Thinking of installing a fire alarm? What you need to know.

The Grenfell Tower tragedy is the worst fire that has affected a residential tower block in the UK. However, it is not the only one; there have been a number of blazes in homes and businesses over the last few months that have made the headlines and countless others that don’t although the impact is just as devastating on those whose lives they touch. According to the Fire Service the fire and rescue service is called out to over 600,000 fires every year which lead to 800 deaths and thousands of injuries across the country. Of these, around 140 a day take place in the home and could have been easily prevented had there been an early warning system in place to enable people to get out in time.


Recent events and such statistics raise the question in the mind of many: Should I install a fire alarm in my home or business? The short answer in every case is yes. Below is a guide to the types of fire alarms on the market and what you need to know about each to help you decide which option is best for your circumstances.


Smoke alarms. Every single home and business should have a smoke alarm (or smoke detector) as the most basic fire prevention measure. Cheap to buy from any DIY store and many large supermarkets, they are easy to install and only need to be checked once a month to make sure the batteries are not running low. There are a number of different types on the market, ranging from those that detect smoke through movement, to heat alarms that detect changes in the temperature caused by a fire, or combination alarms that also detect carbon monoxide.


Conventional fire alarms. Also known as four-wire alarm systems, they are the cheapest option on the market and commonly found in smaller properties, shops, and restaurants. They work by dividing the space into individual detection zones which will help to quickly isolate the source of a fire making it easier to tackle and identify the cause. Two-wire systems are also available which allow both the detector and alarm to be wired to the same system.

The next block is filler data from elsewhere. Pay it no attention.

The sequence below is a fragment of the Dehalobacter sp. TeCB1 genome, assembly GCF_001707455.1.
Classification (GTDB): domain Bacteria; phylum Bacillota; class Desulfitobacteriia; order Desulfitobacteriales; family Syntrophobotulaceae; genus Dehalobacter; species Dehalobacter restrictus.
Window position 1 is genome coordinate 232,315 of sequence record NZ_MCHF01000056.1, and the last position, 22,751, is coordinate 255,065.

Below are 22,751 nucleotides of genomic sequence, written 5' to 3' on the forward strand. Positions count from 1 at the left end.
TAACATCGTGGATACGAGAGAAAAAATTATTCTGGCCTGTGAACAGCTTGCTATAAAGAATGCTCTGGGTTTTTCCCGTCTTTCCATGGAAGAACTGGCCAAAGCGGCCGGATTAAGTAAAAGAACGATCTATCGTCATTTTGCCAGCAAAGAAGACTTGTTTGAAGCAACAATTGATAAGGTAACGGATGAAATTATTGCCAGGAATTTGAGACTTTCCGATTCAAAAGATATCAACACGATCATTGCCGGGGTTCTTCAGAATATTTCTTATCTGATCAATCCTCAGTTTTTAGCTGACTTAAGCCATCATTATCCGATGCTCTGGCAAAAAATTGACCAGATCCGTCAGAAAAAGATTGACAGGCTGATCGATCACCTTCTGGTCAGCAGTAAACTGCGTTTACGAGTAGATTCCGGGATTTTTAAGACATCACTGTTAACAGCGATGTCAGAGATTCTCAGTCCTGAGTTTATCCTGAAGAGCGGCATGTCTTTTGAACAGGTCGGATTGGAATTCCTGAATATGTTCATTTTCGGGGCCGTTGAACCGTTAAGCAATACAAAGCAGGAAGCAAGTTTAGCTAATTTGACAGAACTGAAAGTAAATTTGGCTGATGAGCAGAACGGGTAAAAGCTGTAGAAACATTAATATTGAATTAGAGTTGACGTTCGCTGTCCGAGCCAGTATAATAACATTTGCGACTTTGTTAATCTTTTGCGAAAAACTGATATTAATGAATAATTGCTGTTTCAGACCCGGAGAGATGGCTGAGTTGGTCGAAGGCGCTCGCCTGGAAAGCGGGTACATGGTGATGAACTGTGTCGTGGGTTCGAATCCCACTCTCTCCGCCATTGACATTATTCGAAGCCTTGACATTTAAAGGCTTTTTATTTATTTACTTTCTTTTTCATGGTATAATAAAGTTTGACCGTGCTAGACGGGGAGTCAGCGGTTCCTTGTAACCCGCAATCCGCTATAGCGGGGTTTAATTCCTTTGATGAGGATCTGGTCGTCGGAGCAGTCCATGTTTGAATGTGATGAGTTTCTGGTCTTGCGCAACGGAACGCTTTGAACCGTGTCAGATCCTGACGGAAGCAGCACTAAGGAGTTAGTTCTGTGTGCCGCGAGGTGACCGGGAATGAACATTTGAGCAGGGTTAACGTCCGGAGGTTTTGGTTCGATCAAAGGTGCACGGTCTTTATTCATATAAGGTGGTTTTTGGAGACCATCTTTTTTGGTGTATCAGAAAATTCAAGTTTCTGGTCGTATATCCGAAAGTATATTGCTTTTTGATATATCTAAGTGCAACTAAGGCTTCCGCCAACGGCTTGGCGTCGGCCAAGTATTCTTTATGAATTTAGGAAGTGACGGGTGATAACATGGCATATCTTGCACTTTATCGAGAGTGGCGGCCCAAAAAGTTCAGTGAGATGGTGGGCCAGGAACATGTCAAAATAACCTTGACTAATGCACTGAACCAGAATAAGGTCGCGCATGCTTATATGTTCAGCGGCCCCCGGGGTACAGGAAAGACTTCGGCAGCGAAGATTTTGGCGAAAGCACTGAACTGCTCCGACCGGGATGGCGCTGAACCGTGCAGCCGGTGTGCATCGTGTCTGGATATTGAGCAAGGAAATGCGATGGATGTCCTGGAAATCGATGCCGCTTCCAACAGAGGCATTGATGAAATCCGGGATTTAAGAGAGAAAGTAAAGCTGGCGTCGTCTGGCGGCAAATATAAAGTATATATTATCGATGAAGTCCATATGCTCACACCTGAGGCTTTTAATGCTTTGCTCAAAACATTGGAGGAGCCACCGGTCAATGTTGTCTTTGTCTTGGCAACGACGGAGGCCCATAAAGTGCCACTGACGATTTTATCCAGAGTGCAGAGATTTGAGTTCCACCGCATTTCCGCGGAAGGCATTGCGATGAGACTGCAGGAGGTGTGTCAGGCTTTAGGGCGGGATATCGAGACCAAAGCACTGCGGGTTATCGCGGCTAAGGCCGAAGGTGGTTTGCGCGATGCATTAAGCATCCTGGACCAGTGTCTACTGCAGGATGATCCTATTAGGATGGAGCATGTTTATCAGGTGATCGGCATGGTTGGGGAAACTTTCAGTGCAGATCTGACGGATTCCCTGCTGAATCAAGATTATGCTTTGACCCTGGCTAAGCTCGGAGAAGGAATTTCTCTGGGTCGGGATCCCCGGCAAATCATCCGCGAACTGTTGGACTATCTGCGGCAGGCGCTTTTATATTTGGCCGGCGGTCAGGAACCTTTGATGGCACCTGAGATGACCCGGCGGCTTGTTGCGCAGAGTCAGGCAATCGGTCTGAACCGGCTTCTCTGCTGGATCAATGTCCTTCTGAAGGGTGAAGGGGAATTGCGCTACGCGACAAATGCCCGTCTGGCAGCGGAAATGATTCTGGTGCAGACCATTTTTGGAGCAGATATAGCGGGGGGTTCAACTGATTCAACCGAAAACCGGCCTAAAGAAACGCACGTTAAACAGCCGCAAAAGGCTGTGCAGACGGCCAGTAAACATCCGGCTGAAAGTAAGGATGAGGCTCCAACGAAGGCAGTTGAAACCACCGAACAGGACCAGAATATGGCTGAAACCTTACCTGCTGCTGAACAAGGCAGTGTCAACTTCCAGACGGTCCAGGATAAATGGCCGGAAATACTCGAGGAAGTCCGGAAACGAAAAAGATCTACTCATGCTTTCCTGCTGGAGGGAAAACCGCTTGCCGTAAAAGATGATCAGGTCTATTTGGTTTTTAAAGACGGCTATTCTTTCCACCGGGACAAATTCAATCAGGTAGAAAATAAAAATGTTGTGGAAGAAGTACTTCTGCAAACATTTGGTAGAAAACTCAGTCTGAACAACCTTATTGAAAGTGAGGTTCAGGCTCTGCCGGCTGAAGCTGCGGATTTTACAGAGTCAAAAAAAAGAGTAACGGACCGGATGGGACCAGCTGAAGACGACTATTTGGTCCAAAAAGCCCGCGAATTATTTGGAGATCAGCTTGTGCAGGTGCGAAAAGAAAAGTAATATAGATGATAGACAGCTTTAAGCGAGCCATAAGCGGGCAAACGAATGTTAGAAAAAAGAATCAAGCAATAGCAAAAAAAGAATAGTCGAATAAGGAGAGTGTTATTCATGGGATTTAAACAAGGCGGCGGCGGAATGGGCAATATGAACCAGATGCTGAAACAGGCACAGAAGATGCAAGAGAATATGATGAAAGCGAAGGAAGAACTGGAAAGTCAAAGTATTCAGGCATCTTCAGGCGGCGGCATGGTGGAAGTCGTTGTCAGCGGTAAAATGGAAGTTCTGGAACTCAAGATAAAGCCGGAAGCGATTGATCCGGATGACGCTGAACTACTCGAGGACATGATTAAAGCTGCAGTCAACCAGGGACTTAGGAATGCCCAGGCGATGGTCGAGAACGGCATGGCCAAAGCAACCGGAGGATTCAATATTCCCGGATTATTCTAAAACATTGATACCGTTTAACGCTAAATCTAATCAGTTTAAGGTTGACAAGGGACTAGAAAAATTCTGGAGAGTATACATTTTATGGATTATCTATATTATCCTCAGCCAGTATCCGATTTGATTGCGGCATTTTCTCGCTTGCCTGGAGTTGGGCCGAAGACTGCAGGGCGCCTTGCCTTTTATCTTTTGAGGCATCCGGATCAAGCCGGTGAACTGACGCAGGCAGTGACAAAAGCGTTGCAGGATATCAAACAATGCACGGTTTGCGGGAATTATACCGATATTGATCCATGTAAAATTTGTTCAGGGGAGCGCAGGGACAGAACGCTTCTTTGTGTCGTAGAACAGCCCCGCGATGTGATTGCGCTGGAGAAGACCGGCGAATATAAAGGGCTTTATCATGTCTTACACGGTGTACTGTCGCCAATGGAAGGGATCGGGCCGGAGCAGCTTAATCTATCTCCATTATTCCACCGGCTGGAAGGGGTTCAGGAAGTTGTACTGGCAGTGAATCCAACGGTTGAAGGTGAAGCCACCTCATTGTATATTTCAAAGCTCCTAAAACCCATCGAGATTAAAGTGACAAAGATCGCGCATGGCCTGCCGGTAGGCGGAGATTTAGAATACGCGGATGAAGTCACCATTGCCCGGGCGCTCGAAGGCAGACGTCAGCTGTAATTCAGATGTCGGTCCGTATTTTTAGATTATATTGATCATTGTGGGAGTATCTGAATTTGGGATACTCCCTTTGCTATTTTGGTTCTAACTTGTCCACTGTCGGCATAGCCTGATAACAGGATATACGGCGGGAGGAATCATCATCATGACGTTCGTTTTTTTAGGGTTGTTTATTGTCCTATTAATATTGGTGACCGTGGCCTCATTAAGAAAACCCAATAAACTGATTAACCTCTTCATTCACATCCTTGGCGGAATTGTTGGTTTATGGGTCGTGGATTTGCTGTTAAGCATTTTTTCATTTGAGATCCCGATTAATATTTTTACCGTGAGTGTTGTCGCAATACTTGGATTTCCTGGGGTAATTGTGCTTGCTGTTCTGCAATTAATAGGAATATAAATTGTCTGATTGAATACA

Addressable alarms. Also known as analogue or intelligent systems, they are better suited for larger buildings which require a more complex network of systems to be installed that will enable identification of the location, type (e.g. fire, smoke, or fault, etc.) and ability to control a potential fire.

Wireless alarms. The most expensive option, but the one that provides the greatest flexibility in terms of installation and communication. Wireless alarms are particularly suitable for properties where installing wiring may be difficult, expensive, or even prohibited (for example in certain listed buildings).


Ask the professionals

For advice on what is most suitable for your property and type of business or premises, talk to us at DNA Security today. With years of experience in providing fire protection solutions, we will discuss your needs and undertake a risk assessment with you to determine the most appropriate solution for your circumstances. Just give us a call on 01424 718 844 for an initial chat or to make an appointment.